On Tuesday, we wrote about Pro Football Talk's speculation that Seattle would make a lot of sense as Kevin Kolb's eventual landing spot, assuming a new CBA is worked out by tomorrow, 5pm. Add ESPN's NFC West blogger and former Tacoma New Tribune writer Mike Sando to the Kolb-to-Seattle bandwagon.
I won't get into the throw-away stuff in the piece (like comparing the compensation the Seahawks gave the Packers 10 years ago for Matt Hasselbeck back in 2001, when the Seattle front office was completely different than its current makeup, and the market for QB's wasn't exactly the same), but Sando does make a few very good points, and the odds of Kolb landing in Seattle are beginning to grow, in my opinion:
Seattle's new offensive coordinator, Darrell Bevell, spent the past five seasons in Minnesota under Reid's former offensive coordinator, Brad Childress. The offense Bevell plans to run in Seattle shares a heritage with the one Philadelphia had in mind for Kolb when the Eagles drafted him 36th overall in 2007.
Pro Football Talk also noted that connection, and it remains a good point.
"Seattle is the best fit for him in the division," (Matt) Williamson (of Scouts Inc.) said. "San Francisco and Arizona want to be more downfield passing teams as opposed to traditional West Coast. Seattle is going to be more and more West Coast. That is what they are built to do, what they are going to do, and what Kolb is going to do."
While I disagree with this weird perception everyone seems to have that Kolb can't throw the football more than 10 yards downfield, I do think that a passing game that heavily utilizes the intermediate stuff plays well into Kolb's strengths as a passer.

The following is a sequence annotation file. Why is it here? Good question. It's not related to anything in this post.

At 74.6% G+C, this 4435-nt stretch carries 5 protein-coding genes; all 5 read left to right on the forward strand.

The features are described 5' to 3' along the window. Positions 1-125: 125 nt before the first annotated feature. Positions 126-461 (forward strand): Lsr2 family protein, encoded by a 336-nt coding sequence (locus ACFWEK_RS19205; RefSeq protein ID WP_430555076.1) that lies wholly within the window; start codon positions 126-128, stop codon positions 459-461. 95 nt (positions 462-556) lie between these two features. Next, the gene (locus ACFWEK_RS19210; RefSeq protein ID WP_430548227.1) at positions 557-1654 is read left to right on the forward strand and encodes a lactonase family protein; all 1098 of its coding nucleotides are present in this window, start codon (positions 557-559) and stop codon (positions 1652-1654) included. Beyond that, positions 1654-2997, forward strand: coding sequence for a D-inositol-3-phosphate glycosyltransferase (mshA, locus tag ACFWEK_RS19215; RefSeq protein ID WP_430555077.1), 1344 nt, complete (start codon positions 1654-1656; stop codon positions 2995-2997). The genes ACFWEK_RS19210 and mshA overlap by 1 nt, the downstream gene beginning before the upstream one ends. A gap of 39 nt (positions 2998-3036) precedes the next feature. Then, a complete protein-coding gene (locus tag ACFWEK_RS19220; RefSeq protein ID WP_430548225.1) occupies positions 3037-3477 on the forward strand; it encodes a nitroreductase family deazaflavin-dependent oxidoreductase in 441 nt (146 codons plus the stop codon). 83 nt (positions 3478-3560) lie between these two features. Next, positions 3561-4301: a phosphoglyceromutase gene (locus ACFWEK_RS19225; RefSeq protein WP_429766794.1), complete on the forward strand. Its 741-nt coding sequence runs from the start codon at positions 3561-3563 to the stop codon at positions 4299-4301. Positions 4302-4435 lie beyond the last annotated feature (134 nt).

The Seahawks have positioned themselves well enough from a salary standpoint to use free agency if and when a salary cap returns. General manager John Schneider has said he'll be more aggressive than his mentor, Ted Thompson, in pursuing veterans. The team has ample resources to pursue what could be a longer-than-usual list of free agents. And the past year has shown the Seahawks will use the trade market without hesitation.
Those factors make it easier, in theory, to part with a draft choice for Kolb.
More importantly, those factors make it easier to sign Kolb to a long term deal once you trade for him.
As I noted a couple days ago, with Seattle, it all depends on what they think of Charlie Whitehurst. They see him in practice every day and have a better idea than anyone what they have in him. If they think Whitehurst can start in the NFL, a deal for Kolb is less likely. If they think Kolb is significantly better, then the Seahawks make a lot of sense.
Seattle's 2011 draft picks:
|4||2 (from Broncos)|
|5||26 (from Ravens)|
|6||8 (from Lions)|
|7||6 (from Browns)|